Story Starter January 2017 – Rich Helms

Our January Story Starter features an intriguing work by Rich Helms.

To enter, write a short piece (100 words maximum) inspired by the art featured below. It can be any form of writing (poetry, prose, dialogue, haiku, etc.) as long as it is original. Submit your entry in the comment section below. Check the full entry rules and format here.

Introducing our January inspiration piece:


About The Artist:


Rich Helms spent a career in computer research and development. Rich attacks his interests from the angle of a researcher. From coffee roasting to paper mache to baking bread, Rich dives in head first. 



Want to check out past contest entries? Click here.

Feeling inspired? Paste in your 100-word entry below!  

** Please note, there is a delay between comment submission and approval, so please submit an entry one time only. Thank you. **

  • Alphabet teeth eat
    Fleshy bits of lovers words
    Leaving space for peace

  • Marie Beswick-Arthur January 1, 2017 at 1:52 pm

    Mouth closed, she presented as a delightful creature.
    Slightly open, her diction was flawless.
    The alphabet itself was a love letter unto her.
    However, jaw unhinged in the presence of grammatical blunders; when key errors corrupted the intended code of stories.
    She swallowed apostrophe-mistakers in a single byte.
    That’s how she was programmed.

  • Word Eater
    I eat words for breakfast!
    No lunch!
    No dinner!
    Whatever…they’re crunchy, tasty, filling…they’re useful!
    I chew on them and remove the sappiness, the joy, the hope!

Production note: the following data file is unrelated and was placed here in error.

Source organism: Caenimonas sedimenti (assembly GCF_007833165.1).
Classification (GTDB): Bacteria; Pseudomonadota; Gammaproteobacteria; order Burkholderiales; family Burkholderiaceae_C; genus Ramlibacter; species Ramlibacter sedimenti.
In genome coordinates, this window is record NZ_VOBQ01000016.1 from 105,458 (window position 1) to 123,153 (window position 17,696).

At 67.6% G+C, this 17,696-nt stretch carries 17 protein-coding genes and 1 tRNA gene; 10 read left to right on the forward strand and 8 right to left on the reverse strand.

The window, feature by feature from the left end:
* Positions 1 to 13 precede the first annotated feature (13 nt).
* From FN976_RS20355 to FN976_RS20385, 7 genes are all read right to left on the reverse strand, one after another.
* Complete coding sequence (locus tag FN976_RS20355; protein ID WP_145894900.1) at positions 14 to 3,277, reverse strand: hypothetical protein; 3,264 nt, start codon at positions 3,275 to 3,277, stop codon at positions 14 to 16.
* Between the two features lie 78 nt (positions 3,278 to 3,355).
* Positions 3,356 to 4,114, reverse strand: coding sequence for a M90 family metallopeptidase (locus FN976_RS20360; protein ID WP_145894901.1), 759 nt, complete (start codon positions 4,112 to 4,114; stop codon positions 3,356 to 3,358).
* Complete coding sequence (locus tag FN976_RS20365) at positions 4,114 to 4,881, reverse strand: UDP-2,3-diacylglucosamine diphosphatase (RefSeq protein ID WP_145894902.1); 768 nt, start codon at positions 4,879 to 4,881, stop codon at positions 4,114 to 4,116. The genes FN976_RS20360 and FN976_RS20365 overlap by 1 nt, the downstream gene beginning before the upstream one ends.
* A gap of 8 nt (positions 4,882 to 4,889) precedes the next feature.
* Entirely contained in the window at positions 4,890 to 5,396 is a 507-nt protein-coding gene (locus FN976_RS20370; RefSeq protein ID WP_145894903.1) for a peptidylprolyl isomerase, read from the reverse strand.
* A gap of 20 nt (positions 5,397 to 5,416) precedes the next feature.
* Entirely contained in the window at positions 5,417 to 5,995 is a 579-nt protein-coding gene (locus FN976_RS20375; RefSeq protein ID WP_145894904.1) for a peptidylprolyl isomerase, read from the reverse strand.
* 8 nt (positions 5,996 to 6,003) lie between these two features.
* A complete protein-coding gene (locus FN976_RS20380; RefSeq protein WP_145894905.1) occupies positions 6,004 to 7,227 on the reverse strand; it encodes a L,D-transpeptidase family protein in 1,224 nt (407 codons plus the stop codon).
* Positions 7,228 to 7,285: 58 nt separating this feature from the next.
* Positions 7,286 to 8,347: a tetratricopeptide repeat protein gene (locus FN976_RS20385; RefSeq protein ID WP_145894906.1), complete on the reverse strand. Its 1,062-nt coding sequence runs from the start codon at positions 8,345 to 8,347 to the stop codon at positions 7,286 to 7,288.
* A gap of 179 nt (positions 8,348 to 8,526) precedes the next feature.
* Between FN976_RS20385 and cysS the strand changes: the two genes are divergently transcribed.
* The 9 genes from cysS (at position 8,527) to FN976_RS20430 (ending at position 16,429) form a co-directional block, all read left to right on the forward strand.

I spew out the anger, the rage, the resentment so that the blood red liquid lingers in the air
    and leaves you uncomfortable, anxious, frozen!
    To control so much with only letters, syllables…words…that can make you cower and
    look back instead of ahead, feel pain instead of pleasure.
    It’s easy, you let me win!
    You believe that I have the power to use the words…ha!
    Are you so gullible?

  • I Swallow Your Pride
    I search for words, I cannot find
    my thoughts are scattered in my mind
    I have no hands, I cannot speak
    but if I could so tongue and cheek
    I realize that you have no clue
    I swallow as I laugh at you
    My jaw too big, my mouth too wide
    and so I’ll keep it safe inside

  • Your jaw grew to catch up to the light,
    Your childhood receding down your teeth.
    Fins back, aerodynamic, your eyes dark,
    Mouth so red, thirsting for it, what you think you want.
    The lines on your face tight, a burden,
    Your many fingers grown sharp.
    Sharp enough to deter anyone and everything,
    A sacrifice you’ve made to get what you want.
    Once not as perceptively gruesome,
    Once you were small, and you weren’t alone.
    But there are no familiar waters for you anymore,
    You’ve transcended those old ties,
    Chasing something bigger, something better,
    Or so you thought.

  • Believe it or not this is the beginning of the end. You either come on board with me now, or you can sit out on this deal for good. Do not waste my time. We can both shake hands to confirm this deal, or you can turn around and walk away from this deal now. Deal or no deal, we can both shake hands for better or for worst. Done! You will live long, because you are a real deal maker. This is your new beginning, not your end. You have chosen well. Make a deal to break the ice!

  • Kathleen Boyle Hatcher January 2, 2017 at 3:19 am